# How do you find the derivative of arccos ([2x + 1]/2)?

May 5, 2015

$\frac{d}{\mathrm{dx}} \arccos \left(\frac{2 x + 1}{2}\right) = \frac{- 1}{\setminus \sqrt{\frac{3}{4} - x - {x}^{2}}}$

First I will prove a result needed to do the differentiation:

$\frac{d}{\mathrm{du}} \arccos \left(u\right) = \frac{- 1}{\setminus \sqrt{1 - {u}^{2}}}$

Proof:
Let $y = \arccos \left(u\right)$, take the cosine of each side.

$\setminus \implies \cos \left(y\right) = u$, now differentiate each side with respect to $u$

$\setminus \implies - \sin \left(y\right) \frac{\mathrm{dy}}{\mathrm{du}} = 1$

$\setminus \implies \frac{\mathrm{dy}}{\mathrm{du}} = \frac{d}{\mathrm{du}} \left[\arccos u\right] = \frac{- 1}{\sin \left(y\right)}$

Draw a triangle that agrees with the earlier expression, $\cos \left(y\right) = u$ to find out what $\sin \left(y\right)$ is equal to. From the diagram below, $\sin \left(y\right) = \setminus \sqrt{1 - {u}^{2}}$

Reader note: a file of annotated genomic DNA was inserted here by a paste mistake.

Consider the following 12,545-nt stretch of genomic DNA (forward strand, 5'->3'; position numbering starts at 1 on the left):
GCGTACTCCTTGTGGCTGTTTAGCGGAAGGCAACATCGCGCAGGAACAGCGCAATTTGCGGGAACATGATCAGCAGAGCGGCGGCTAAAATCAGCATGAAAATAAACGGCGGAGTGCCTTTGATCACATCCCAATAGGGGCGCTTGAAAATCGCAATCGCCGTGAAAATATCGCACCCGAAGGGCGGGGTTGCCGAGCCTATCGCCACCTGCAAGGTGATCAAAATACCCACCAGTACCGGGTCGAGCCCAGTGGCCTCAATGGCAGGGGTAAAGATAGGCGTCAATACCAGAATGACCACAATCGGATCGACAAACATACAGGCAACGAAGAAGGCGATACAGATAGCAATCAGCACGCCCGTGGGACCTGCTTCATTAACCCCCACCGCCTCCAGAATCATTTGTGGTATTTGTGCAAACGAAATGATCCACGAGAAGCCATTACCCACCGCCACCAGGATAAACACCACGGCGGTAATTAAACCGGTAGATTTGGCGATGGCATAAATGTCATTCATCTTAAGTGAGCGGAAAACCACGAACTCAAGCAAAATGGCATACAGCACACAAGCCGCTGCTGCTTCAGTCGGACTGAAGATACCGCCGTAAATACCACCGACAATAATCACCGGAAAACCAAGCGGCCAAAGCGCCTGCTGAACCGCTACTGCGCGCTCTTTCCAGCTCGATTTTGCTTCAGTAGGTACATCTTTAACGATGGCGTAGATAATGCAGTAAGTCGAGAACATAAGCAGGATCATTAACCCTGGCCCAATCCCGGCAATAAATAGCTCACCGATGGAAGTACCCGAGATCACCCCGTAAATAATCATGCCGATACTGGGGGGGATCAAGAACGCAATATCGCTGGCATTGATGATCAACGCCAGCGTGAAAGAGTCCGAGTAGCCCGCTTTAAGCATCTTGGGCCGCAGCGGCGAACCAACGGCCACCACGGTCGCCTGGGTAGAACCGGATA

Substitute $\sin \left(y\right)$ to get the desired result:$\frac{d}{\mathrm{du}} \arccos \left(u\right) = \frac{- 1}{\setminus \sqrt{1 - {u}^{2}}}$

Now use the chain rule to take the derivative of $y = \arccos \left(\frac{2 x + 1}{2}\right)$

Let $u = \frac{2 x + 1}{2}$ so that $y = \arccos \left(u\right)$

Chain Rule
$\frac{d}{\mathrm{dx}} y = \frac{\mathrm{dy}}{\mathrm{du}} \cdot \frac{\mathrm{du}}{\mathrm{dx}} = \left(\frac{- 1}{\setminus \sqrt{1 - {u}^{2}}}\right) \left(1\right)$

Substitute $u$ in the above result to get

$\frac{d}{\mathrm{dx}} \arccos \left(\frac{2 x + 1}{2}\right) = \frac{- 1}{\setminus \sqrt{\frac{3}{4} - x - {x}^{2}}}$